SHRM Survey on Recruiting Shows Government Doing More with Less

Government organizations have smaller talent acquisition budgets than private industry but are more likely to fill jobs internally and have lower turnover

Apr 18, 2016

ORLANDO, Fla. — Government entities are more likely to have smaller recruiting budgets and a heavier workload for recruiters than private industry, the Society for Human Resource Management (SHRM) found in a new talent acquisition survey.

SHRM’s Talent Acquisition Benchmarks, a survey of more than 1,900 randomly selected HR professionals, showed that the ratio of recruitment budget to HR budget for federal, state and local government entities was 17 percent, about one-half less than that of private industry. In comparison, the ratio was 32 percent for publicly owned for-profits and 36 percent for privately owned for-profits. 

The average number of requisitions per recruiter or HR full-time employee was 51 for government organizations, 35 for privately owned for-profits and 46 for publicly owned for-profits.

But, at the same time, government entities cited a lower turnover rate: 14 percent of total departures were employees hired in the last six months vs. 36 percent reported by privately owned for-profits.

Government organizations also were more likely to fill positions internally. Thirty-two percent of government respondents said they did so in the last 12 months, compared to 23 percent of respondents in privately owned for-profits.

Released at SHRM’s 2016 Talent Management Conference & Exposition in Orlando, the survey also offered these overall statistics on talent acquisition for all organizations (infographic):

  • The top sourcing tools that organizations used to recruit for job openings were employee referrals (used by 83 percent of respondents), company website (81 percent) and social media (67 percent).
  • Automated pre-screening tools were used by 26 percent of organizations to review job applicant resumes.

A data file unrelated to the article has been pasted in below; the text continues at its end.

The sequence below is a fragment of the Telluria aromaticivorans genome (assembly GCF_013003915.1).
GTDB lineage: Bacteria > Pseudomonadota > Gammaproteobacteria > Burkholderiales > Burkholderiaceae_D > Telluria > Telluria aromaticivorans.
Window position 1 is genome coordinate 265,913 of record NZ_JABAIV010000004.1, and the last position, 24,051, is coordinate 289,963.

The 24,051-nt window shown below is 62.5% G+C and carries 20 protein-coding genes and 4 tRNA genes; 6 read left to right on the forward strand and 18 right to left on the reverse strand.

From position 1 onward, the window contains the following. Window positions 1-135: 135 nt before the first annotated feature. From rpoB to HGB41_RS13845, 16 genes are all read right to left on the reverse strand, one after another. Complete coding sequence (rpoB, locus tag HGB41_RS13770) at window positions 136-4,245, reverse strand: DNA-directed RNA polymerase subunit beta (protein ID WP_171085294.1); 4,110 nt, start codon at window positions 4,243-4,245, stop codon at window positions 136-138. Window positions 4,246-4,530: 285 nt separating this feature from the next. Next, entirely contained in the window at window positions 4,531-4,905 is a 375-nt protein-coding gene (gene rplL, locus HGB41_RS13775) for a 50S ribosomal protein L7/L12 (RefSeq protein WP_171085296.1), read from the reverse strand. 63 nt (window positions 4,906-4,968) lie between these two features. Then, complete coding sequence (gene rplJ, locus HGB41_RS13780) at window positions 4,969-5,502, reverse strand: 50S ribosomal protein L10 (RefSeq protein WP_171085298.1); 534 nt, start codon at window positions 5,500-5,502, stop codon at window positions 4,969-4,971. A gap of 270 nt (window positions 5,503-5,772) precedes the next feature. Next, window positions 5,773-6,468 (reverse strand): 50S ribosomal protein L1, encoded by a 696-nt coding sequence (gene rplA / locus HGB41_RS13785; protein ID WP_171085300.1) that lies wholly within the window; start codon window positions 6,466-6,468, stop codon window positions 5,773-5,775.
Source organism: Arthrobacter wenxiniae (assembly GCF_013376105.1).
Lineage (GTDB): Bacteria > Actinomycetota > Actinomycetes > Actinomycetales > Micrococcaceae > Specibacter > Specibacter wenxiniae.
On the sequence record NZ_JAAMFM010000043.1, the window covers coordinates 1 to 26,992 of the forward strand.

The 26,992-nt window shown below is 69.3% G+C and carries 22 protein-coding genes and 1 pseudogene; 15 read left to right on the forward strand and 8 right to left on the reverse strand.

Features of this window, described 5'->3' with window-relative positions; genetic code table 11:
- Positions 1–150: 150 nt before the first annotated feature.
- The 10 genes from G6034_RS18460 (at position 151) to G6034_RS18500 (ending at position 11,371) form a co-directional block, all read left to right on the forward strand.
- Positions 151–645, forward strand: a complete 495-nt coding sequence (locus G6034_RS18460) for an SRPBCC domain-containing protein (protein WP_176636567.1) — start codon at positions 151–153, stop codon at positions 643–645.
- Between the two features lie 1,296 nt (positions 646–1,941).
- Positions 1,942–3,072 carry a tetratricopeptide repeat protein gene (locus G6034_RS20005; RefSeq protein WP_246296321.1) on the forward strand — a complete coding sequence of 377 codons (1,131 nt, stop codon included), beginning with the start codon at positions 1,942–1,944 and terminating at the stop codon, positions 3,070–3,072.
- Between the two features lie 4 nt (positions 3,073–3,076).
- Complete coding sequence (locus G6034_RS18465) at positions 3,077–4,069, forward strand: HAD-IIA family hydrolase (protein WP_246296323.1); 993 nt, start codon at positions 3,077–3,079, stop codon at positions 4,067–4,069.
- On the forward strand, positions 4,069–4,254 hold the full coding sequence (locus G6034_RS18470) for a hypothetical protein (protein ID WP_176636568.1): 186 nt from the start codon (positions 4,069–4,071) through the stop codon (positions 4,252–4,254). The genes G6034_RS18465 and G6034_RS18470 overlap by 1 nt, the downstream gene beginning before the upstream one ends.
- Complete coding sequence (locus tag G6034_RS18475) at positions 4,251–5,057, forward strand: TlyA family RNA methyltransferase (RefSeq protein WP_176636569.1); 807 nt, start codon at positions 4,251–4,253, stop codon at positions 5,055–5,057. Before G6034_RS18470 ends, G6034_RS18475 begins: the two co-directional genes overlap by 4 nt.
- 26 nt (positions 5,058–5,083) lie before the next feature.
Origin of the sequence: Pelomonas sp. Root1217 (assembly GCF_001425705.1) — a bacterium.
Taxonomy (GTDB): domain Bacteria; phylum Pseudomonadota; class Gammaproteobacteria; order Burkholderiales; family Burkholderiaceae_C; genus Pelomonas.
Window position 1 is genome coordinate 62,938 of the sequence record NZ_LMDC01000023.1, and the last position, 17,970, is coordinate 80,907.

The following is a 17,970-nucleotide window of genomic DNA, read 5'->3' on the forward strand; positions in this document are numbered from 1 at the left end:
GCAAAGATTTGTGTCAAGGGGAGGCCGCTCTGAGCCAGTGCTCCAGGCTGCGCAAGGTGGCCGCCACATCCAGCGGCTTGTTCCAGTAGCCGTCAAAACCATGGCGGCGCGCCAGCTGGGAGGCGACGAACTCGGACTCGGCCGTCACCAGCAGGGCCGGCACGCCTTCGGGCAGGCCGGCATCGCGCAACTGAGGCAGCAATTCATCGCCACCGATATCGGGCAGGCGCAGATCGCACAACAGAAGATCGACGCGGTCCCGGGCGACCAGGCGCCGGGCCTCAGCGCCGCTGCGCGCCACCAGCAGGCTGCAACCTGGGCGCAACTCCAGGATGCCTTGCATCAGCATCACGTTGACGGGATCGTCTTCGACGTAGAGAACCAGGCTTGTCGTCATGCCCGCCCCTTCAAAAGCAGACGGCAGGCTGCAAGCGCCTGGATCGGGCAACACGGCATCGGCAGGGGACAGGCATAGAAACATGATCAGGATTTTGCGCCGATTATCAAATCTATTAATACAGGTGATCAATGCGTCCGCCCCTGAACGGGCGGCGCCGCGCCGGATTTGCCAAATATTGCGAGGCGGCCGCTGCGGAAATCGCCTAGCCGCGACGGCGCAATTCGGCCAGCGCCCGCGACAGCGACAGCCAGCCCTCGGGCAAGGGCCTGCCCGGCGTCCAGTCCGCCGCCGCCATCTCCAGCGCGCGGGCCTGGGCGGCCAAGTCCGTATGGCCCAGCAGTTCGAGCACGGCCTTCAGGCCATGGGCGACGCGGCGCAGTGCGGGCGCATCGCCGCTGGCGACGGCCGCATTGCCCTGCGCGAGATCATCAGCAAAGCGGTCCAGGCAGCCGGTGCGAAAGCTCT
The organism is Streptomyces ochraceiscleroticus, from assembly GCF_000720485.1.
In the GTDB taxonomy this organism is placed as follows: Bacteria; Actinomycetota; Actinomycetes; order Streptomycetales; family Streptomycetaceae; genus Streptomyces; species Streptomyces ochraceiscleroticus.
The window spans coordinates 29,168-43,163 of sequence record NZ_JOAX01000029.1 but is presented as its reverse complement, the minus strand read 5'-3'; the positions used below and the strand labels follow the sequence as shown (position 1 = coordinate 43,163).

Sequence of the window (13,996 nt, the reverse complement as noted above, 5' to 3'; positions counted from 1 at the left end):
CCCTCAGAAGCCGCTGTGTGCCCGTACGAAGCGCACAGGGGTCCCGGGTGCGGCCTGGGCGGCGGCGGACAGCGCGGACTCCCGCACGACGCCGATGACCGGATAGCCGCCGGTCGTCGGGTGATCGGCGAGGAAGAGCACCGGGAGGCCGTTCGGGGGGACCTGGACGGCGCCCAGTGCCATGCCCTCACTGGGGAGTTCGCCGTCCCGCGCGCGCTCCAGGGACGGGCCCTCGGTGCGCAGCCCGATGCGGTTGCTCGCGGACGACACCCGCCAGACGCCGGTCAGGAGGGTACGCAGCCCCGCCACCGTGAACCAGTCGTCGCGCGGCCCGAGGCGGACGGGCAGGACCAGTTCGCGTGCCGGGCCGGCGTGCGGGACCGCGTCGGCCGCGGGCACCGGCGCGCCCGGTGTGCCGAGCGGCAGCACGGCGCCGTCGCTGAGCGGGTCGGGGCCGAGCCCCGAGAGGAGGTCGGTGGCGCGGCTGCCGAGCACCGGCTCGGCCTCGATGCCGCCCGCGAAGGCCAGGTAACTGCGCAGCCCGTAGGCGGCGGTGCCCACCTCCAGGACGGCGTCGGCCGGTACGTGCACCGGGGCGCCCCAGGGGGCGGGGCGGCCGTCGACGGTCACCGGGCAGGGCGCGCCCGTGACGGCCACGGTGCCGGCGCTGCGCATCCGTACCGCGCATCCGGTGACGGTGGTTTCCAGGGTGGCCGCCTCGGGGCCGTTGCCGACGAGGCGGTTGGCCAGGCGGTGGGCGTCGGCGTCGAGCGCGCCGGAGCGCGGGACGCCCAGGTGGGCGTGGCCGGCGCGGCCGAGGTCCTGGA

• The time to fill a position was 41 days. Within that timeframe, it took an average of nine days from when a job was opened to the start of candidate screening.
  • The primary responsibility for extending a verbal offer of employment was held by an HR professional (noted by 40 percent of respondents), hiring manager (30 percent) and recruiter (22 percent). 
  • When an offer of employment was made to a candidate, the overall average acceptance rate was 89 percent.
  • Only 23 percent of organizations measured the quality of their hires. The top metrics for measurement were job-performance review by hiring manager (cited by 69 percent of respondents), retention rate (57 percent) and performance appraisal scores (49 percent).

Methodology: The survey polled 1,974 randomly selected HR professionals from November 2015 to January 2016. It has a margin of error of plus or minus about 2 percent.

For details, visit and see Infographic.

Media: For more information, contact Vanessa Hill at and 703-535-6072 or Kate Kennedy at and 703-535-6260.

About the Society for Human Resource Management

Founded in 1948, the Society for Human Resource Management (SHRM) is the world’s largest HR membership organization devoted to human resource management. Representing more than 275,000 members in over 160 countries, the Society is the leading provider of resources to serve the needs of HR professionals and advance the professional practice of human resource management. SHRM has more than 575 affiliated chapters within the United States and subsidiary offices in China, India and United Arab Emirates. Visit us at and follow us on Twitter and Instagram @SHRMPress. 


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